Another important component is diversity within MLB’s workforce. Having a keen eye on how diverse and inclusive the “bench” is for eligible candidates in roles within marketing, finance, operations, etc. is a critical part to ensuring appropriate representation within the organization. For those front office/future GM roles, we have the Diversity Pipeline Program which focuses exclusively on sourcing diverse talent and women for baseball operations opportunities.
How do you evolve MLB it to attract new audiences?
People associate change with dismantling tradition. But the reality is we have to change to keep that tradition alive. Baseball is all about the live experience, creating memories with friends and family. However, America is changing, so my philosophy is to honor that history while being modern in its application. In this digital era, where we all have the power to swipe away content or brands we don’t want to engage with, this makes the live experience all the more important.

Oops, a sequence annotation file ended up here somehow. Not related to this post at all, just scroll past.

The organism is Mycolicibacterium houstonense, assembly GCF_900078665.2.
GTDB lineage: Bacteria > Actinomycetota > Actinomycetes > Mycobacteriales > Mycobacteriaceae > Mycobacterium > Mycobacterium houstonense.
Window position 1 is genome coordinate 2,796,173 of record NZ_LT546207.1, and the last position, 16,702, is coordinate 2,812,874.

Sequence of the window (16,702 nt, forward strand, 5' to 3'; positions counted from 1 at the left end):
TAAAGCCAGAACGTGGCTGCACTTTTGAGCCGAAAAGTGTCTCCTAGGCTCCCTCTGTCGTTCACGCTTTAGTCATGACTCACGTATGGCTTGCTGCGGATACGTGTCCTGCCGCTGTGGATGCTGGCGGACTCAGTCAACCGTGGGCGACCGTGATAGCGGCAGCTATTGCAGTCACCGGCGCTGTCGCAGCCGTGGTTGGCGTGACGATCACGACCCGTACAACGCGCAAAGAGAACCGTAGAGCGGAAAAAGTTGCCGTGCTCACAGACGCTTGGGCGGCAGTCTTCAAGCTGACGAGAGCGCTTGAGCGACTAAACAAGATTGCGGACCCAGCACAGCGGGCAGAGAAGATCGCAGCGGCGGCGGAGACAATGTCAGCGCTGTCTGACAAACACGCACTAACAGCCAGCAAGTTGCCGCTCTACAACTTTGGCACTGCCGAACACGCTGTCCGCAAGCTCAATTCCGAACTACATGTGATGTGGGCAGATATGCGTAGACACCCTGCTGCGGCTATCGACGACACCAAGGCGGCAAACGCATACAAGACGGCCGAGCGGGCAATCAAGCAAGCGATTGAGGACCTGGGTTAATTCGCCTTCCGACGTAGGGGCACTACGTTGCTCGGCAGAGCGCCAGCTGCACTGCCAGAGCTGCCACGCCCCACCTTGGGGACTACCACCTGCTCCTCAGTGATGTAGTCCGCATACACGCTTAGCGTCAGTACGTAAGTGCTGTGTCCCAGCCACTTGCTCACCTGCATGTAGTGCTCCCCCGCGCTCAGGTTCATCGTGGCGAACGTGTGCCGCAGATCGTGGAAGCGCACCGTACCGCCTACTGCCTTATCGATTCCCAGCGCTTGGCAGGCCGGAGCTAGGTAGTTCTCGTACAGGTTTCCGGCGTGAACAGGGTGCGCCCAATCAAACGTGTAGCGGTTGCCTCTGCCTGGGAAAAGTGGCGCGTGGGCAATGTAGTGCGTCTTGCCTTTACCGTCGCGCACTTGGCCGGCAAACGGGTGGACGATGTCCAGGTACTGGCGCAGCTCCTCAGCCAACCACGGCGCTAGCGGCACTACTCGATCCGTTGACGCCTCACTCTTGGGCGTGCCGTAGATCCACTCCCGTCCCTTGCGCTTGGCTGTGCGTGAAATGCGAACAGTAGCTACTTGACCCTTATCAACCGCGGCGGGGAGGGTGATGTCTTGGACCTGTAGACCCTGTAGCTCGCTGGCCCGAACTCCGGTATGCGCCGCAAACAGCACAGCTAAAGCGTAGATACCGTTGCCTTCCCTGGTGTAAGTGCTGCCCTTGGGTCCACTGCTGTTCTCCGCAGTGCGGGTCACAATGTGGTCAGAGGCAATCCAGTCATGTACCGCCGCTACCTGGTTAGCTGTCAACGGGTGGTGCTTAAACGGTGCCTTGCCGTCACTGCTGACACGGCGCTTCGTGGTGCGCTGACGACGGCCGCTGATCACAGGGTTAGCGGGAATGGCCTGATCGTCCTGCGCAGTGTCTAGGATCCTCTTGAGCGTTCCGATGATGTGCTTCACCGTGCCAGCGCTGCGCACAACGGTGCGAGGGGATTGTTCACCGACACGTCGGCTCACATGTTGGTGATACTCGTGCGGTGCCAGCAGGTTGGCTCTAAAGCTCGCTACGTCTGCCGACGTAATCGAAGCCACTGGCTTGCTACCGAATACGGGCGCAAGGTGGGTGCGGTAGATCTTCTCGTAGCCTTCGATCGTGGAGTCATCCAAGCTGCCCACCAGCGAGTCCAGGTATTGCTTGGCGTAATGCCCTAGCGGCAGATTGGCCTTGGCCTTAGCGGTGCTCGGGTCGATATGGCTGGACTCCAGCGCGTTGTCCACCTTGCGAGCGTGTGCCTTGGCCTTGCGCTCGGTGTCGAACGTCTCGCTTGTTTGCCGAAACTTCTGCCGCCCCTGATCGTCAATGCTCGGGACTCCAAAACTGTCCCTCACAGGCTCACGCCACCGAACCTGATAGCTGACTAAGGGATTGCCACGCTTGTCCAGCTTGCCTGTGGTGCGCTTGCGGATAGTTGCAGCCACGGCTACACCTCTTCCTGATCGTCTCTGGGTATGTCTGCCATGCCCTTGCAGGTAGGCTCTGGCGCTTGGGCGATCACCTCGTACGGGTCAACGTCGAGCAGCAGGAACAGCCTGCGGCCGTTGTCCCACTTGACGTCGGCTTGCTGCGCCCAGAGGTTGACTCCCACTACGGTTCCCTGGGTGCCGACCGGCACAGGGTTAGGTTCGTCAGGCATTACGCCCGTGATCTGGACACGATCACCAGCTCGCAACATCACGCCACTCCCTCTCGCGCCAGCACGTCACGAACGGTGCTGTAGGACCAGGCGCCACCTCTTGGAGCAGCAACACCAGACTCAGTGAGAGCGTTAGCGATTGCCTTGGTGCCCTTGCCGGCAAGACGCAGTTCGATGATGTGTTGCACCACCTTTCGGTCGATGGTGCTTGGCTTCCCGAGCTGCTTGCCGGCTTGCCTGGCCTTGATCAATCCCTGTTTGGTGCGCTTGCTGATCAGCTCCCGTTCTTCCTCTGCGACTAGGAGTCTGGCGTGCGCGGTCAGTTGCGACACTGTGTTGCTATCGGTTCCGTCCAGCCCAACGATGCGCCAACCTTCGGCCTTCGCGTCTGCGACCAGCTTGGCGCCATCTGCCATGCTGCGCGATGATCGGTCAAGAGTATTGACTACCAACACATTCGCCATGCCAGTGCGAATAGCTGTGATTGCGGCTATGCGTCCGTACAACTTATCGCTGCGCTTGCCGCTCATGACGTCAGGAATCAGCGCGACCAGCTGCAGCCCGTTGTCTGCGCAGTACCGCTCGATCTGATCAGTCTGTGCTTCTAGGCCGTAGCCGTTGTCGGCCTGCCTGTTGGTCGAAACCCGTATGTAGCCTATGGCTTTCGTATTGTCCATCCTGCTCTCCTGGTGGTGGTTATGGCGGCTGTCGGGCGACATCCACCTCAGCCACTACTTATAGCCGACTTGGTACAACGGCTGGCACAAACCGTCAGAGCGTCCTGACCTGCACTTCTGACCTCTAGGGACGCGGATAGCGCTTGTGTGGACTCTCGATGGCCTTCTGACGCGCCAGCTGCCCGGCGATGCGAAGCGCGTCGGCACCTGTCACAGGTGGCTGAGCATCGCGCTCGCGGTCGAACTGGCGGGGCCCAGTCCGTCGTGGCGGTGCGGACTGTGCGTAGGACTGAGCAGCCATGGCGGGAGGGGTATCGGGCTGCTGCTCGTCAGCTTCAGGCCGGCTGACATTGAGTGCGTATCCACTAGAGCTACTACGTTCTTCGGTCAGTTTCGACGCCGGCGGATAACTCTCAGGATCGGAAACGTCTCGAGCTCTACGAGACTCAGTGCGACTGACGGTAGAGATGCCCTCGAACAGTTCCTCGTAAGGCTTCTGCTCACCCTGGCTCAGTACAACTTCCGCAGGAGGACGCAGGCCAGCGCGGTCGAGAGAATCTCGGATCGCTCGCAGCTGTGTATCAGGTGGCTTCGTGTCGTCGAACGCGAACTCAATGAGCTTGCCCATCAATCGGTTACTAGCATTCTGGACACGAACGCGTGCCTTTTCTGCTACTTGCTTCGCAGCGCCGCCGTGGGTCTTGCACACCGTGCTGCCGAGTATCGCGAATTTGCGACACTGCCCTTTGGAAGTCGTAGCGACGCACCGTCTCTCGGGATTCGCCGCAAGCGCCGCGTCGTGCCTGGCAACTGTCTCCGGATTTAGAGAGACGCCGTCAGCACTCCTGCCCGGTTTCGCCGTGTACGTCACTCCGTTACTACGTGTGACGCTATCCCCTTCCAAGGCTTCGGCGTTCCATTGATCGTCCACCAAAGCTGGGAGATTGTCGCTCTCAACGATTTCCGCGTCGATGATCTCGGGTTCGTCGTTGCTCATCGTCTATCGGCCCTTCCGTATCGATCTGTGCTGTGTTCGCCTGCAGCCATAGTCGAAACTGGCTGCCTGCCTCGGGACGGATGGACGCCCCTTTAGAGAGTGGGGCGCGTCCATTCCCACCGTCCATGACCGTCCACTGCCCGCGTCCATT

My approach is to color outside the lines, keeping a nod to the past, but looking to the future. This is why we have and continue to have a strong focus on what local businesses and organizations they engage with in and around the stadium to ensure the experience reflects the breadth of fans attending the games.
Furthermore, at the 2018 MLB All-Star Week, one of my department's core marketing events, we hosted a gaming lounge, where lucky fans had the opportunity to meet a number of the future players from the minor leagues and challenged them to a game of Fortnite. We hosted a sneaker customization artist who customized cleats onsite and panels on entrepreneurship, e-sports and theater. Events like these appeal to new audiences, and it makes the athletes and our game relatable in new and creative ways. It pushes new content with a baseball overlay. We know we must (and do) continue to innovate creative ways to position our brand in front of new and emerging audiences that honors our legacy in a modern fashion.